Fifty years ago, I had no idea of what I would be researching today. I started with one interesting problem: How and why do people communicate? When I had a theoretical answer to that question, another problem suggested itself: What is a public? When I discovered that organizations generally tried to communicate to their predesignated publics (but not with their actual publics) without much effect, I asked why organizations practice public relations in such an ineffective way? That question led to a theory of public relations behavior that eventually produced the models of public relations and the dimensions that now make up those models. Then, however, I had to ask what effective public relations is. That question produced an evaluative theory for public relations programs and a relationship theory to explain and evaluate the overall contribution of public relations to organizations, publics, and society, Eventually, all of these questions came together in the Excellence study, where we asked what characteristics of a public relations function, the organization itself, and the environment are most likely to provide value for the organization and publics and to produce communication programs through which organizations and publics communicate effectively with each other and cultivate quality long-term relationships. In short, I never really had a research plan or path in mind at the beginning of my career. I started with one interesting problem, which led to another interesting problem, and so on. I have been on a path my entire career, but I never really knew where that path would take me. I have been an explorer.

  1. There’s lots of advice out there for pre-tenured faculty. What research-based advice do you have for associate professors looking to move to full professor? (But if you have great advice for the pre-tenured among us, feel free to offer that as well!) 

To become a full professor, I believe you have to become known for something—to make an important contribution by solving an important problem. Generally, you do that by constructing a series of studies related to that problem that are published in important journals or in a book. You have to do the same thing to become an associate professor, but to a lesser degree. At that point, you need to have identified a problem and have begun to publish good research related to that problem. Early in my career, it was much easier to become known for something because there were so few scholars in the field and so few theories. Today, it is much more difficult because we have lots of scholars and lots of theories. Unfortunately, I believe that too many young scholars think that they have to attack and discredit theories we already have in order to make a name for themselves—a process that I describe as destructive criticism. That is not necessary. There usually are theoretical problems within the theories we have that can be resolved through constructive criticism and research. There also are other theories that can be used to address the same problems that seem to have been resolved with older theories. The solutions are different, but different solutions to the same problems have value. Finally, there are many research problems that we haven’t yet recognized and solved. For example, digital public relations offers many new research problems. Many of these problems can be solved with classical theories. Others cannot. In short, life (including life in public relations) is filled with problems. To be successful, we must recognize the important problems and solve them.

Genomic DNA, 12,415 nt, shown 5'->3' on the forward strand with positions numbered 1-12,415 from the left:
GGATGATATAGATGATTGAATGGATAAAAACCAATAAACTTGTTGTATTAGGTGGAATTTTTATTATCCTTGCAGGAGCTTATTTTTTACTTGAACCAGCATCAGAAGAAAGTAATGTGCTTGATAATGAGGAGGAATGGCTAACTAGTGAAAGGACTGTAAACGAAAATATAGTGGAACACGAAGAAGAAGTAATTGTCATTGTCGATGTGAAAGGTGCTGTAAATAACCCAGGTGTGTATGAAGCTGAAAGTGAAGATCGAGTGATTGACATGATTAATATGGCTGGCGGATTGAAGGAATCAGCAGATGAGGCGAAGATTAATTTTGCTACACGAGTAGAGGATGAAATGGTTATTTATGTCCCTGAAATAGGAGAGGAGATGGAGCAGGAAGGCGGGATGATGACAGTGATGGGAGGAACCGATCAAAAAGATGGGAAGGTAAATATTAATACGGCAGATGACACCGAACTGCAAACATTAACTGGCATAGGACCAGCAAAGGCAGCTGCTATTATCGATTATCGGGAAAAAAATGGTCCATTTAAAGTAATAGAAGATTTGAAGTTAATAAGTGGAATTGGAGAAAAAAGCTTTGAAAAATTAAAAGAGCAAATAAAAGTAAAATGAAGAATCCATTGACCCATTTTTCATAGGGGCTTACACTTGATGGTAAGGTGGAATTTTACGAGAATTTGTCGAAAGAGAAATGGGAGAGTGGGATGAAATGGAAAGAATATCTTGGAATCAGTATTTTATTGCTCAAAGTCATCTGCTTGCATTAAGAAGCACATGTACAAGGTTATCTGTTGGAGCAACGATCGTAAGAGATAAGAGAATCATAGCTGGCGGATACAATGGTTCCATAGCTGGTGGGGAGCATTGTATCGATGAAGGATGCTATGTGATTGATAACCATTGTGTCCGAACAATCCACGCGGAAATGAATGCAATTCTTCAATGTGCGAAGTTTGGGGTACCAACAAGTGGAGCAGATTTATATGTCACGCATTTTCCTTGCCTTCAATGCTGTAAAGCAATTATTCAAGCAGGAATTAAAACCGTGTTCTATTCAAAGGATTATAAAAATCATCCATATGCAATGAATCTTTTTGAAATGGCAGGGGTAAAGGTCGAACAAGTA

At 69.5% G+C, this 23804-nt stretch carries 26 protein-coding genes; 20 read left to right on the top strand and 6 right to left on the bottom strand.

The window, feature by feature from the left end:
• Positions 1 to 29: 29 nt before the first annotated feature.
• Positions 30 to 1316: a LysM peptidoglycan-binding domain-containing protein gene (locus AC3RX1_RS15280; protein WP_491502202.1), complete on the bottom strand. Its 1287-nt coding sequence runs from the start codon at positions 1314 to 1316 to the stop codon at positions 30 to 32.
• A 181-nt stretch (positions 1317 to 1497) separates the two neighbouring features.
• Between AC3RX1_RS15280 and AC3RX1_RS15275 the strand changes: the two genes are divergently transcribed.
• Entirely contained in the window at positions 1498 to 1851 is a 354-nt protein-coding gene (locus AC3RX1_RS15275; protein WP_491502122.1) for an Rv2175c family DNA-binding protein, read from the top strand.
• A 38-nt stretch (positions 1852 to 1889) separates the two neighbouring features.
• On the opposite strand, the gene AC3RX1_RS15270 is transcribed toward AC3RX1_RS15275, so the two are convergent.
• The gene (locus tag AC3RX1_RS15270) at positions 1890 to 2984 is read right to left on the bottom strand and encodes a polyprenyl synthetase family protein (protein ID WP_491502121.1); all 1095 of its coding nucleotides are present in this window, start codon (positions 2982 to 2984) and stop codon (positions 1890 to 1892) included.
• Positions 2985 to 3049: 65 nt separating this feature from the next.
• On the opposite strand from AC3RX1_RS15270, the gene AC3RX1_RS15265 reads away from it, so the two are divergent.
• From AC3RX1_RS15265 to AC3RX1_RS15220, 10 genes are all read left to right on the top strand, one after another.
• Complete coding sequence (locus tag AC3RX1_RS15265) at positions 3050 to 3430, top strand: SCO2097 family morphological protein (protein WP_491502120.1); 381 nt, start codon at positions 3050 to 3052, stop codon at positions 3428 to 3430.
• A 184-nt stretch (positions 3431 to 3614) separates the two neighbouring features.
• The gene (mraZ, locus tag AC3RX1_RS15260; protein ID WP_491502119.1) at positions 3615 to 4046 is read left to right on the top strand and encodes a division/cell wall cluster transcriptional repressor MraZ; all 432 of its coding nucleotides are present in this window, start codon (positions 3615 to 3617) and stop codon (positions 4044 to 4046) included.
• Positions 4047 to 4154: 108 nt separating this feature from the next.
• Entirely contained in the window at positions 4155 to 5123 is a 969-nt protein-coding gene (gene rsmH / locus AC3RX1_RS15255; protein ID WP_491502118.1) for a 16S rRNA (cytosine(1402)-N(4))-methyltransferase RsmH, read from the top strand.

1. What are your thoughts on helping PR practitioners find and utilize PR research? How can academics help improve this? 

Public relations professionals become interested in research when they believe that it helps to solve the problems they experience in their work. That is why it is important to work in the profession for long enough to understand its problems and to work with professionals to understand what problems they are asked to solve and how they think. That doesn’t mean, however, that we should allow practitioners to define all of our research problems for us. Many get stuck on one problem—for example, how can I get more media coverage for my clients? Others have only one solution (one theory) for a lot of problems—for example, what they know how to do or what a PR firm can offer (such as media pitching or information campaigns). As scholars, therefore, we need to expand the problem-recognition capacities of practitioners. That’s not easy to do. As long as they are earning a salary or making money for a firm doing the same things over and over, they won’t recognize new problems—such as how to develop a strategic management role for public relations—and they won’t learn. People recognize new problems when their situations change, so we have to look for changes affecting practitioners that open their minds to new ideas. Examples have been the call to evaluate and explain the value of public relations and the entirely new situation created by digital media. To recognize these changes, again, scholars must be active in the profession. We can be change agents, but we have to be aware of the situations in which change is required.